Silicon Power XPOWER Zenith RGB DDR5 5600 32GB review


Silicon Power XPOWER Zenith RGB 5600 CL40 DDR5
5600 MHz CL40 32 GB (2x 16 GB)

Silicon Power is a company (from Taipei) established in 2003. It’s mainly known for DRAM modules, SSDs (like XS70 1TB M.2 NVMe, which we checked last year), and USB Flash cards. We got a sample of their gaming brand (XPOWER) series, named Zenith RGB. It’s the only DDR5 model in their offer, providing frequencies up to 6000 MHz. A quick reminder - DDR5 is the newest technology to hit the market, make headlines, and break world records. DDR5 already set spectacular results in overclocking (of course, using the LN2), as even 10550 MHz.  DDR4 RAMs operate on a single 64-bit bus, while DDR5 has two 32-bit buses (plus, in both cases, an additional 8-bit for ECC). As a result, a single module is identified as Dual Channel, while two are identified as Quad Channel. However, the solution does not match the throughput of HEDT platforms with processors with a four-channel controller. The internal (A / B) channels of DDR5 RAM also share the RCD (Register Clock Driver), which provides more output signals and more extended pulse reading (8 vs. 16). The DDR5 comes with a Power Management Integrated Circuit (PMIC) from the most important things you need to know. It’s responsible for controlling voltage changes, optimizing the energy draw, and making it less demanding for the motherboard controller. The DDR4 nominal voltage is 1.2 V; for the DDR5, it’s 1.1 V. Typical XMP voltage for the older type of memory is 1.35V (sometimes 1.45 V); now, it’s mostly 1.25 V. Speaking of the XMP, till now, it was 2.0 revision, with the introduction of the DDR5 we’ve got the rev 3.0. The main difference is that the number of profiles has increased from three to five (three for the manufacturer settings and two placeholders for the users).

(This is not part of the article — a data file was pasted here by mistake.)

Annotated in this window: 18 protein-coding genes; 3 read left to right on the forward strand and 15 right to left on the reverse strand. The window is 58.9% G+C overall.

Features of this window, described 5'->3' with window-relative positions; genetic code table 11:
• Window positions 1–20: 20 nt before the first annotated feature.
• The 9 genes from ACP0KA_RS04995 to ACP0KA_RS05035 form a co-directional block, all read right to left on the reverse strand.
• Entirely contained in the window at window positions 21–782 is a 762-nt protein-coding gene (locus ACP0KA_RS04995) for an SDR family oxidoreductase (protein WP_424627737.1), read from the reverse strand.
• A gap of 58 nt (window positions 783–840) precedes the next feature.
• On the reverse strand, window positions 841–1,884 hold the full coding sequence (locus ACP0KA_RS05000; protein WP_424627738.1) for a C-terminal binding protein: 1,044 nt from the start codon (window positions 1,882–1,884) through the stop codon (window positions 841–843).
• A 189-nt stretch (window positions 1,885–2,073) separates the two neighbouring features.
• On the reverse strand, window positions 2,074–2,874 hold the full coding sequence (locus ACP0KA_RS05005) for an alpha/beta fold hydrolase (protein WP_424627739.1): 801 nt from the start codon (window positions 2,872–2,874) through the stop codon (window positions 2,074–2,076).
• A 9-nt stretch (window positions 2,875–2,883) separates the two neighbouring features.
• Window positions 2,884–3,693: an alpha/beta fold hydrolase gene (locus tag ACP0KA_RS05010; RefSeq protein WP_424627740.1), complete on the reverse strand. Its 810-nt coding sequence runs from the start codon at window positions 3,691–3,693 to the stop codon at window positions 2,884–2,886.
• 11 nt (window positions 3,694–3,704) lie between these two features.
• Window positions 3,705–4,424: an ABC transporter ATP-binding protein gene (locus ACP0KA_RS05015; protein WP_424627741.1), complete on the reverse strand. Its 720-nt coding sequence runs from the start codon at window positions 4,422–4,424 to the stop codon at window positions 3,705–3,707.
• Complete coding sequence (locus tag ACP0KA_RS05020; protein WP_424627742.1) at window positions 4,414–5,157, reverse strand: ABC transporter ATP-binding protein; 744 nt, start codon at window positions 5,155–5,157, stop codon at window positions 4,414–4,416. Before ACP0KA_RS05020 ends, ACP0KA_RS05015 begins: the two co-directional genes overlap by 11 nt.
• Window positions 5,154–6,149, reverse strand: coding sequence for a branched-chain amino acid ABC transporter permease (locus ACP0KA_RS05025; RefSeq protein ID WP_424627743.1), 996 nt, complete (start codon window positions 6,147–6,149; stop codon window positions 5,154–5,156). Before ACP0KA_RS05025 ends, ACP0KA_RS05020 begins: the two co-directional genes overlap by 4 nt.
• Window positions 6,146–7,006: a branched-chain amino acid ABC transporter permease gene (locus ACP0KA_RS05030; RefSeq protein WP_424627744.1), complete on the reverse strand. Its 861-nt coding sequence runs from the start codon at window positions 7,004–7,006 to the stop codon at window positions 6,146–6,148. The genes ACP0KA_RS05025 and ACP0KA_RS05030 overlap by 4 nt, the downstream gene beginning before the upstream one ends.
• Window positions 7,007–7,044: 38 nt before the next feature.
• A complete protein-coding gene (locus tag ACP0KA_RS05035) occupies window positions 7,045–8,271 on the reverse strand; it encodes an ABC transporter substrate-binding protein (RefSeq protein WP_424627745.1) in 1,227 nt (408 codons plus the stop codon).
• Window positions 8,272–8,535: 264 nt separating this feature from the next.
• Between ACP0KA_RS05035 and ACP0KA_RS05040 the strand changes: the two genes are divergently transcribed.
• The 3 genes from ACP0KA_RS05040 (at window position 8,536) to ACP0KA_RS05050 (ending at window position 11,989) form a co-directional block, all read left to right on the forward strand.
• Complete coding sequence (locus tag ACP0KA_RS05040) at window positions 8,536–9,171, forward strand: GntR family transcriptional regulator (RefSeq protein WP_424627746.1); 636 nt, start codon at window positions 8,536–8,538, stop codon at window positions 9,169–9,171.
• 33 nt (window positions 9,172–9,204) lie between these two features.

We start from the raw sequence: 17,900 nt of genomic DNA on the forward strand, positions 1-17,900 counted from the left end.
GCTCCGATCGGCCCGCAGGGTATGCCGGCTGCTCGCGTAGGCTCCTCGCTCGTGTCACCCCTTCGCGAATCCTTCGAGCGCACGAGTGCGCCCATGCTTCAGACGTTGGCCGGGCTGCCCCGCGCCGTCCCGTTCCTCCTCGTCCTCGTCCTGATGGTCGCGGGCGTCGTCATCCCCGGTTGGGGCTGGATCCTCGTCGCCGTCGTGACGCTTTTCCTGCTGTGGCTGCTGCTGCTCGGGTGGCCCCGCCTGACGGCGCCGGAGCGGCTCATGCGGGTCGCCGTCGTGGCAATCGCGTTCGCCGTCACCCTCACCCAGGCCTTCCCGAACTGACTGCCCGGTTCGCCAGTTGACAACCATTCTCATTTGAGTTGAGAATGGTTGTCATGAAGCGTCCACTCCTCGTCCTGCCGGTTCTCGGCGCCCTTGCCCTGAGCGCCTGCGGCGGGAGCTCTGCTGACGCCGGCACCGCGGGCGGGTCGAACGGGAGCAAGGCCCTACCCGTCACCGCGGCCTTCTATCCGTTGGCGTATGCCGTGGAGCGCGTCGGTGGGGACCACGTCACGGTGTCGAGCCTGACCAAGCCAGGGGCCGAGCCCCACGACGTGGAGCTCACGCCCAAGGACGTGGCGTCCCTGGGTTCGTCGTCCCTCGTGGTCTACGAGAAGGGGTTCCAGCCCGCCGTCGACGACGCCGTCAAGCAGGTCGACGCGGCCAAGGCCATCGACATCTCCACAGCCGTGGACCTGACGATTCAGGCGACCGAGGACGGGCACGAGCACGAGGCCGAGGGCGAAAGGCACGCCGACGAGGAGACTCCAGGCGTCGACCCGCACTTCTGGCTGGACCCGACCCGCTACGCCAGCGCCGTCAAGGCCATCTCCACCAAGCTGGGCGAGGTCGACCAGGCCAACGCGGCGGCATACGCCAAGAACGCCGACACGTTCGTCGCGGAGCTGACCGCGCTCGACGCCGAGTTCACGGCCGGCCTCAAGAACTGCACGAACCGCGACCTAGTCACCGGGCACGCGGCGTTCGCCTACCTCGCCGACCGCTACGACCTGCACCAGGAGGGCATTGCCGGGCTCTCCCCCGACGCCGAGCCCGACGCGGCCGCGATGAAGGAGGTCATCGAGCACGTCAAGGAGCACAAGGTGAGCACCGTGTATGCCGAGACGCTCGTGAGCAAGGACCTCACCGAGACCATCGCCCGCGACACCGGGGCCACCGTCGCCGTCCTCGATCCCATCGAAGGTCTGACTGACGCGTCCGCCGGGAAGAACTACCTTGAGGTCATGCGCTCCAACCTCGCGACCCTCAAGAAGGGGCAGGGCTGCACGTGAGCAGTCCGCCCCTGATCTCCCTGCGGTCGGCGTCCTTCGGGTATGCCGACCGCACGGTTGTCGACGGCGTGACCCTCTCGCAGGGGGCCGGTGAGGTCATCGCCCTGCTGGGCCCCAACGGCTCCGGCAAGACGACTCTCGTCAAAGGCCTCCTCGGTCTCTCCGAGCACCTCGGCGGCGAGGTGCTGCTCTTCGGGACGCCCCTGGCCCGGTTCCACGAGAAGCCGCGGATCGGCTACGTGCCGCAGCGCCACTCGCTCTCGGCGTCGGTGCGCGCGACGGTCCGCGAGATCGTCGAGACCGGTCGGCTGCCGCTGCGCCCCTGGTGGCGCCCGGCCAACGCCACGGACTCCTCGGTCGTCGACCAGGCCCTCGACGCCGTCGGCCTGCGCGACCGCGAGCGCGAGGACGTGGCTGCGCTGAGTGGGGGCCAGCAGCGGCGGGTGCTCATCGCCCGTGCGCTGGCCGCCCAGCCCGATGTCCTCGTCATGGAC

Following this brief introduction, let us present you with a comprehensive review of the XPOWER Zenith RGB series memory kit. This series offers two color variants: black and white. Our review focuses on a kit that lies in the middle of the XPOWER Zenith RGB series, which includes 5200 MHz and 6000 MHz models. The kit we reviewed operates at 5600 MHz clock, CL40-40-40-76, at 1.25V.The kit comes in a range of capacities, including 8GB, 16GB, and 32GB in a single pack, and 16GB (8GB2), 32GB (16GB2), and 64GB (32GB*2) in a dual-channel kit. Additionally, the XPOWER Zenith series offers a non-RGB lighting version, which also comes with a similar selection of frequencies. Overall, this Silicon Power memory kit seems like an excellent option for users looking for high-performance memory with aesthetically pleasing RGB lighting. The RGB lighting can be controlled via popular software applications such as Asus Aura Sync, Asrock Polychrome RGB, Gigabyte RGB Fusion 2.0, and MSI Mystic Light Sync. Furthermore, the series features an XMP profile and lacks AMD EXPO compatibility. The memory module has a height of 38.5mm, which makes it relatively low-profile and less likely to cause issues with (air) CPU coolers. Finally, it's worth noting that this memory kit is only compatible with Intel chipsets.

The series is equipped with RGB, so the LED enjoyers should be happy (as we mentioned earlier, there’s a variant without the lighting). We’ll check the kit on two platforms, with Z790-based motherboards (Asus Z790 Maximus Hero) combined with the Intel Core i9 13900K and the Asrock X670E Steel Legend combined with an AMD Ryzen 9 7900X. This time, the used GPU is the Nvidia Geforce RTX 4090, so it shouldn’t be a limiting factor for the memory performance. We are traditionally going to try and squeeze something more out of it, so the standard 5600 MHz probably is not the last word here (or at least we might manage to fine-tune the latencies), at least on the Intel platform. You can always stay safe and stick to the advertised frequency and latencies using XMP 3.0. The default parameters and visual aspects look superb – we must check the performance then. A limited lifetime warranty backs the XPOWER Zenith RGB series. Ok, next page, please.


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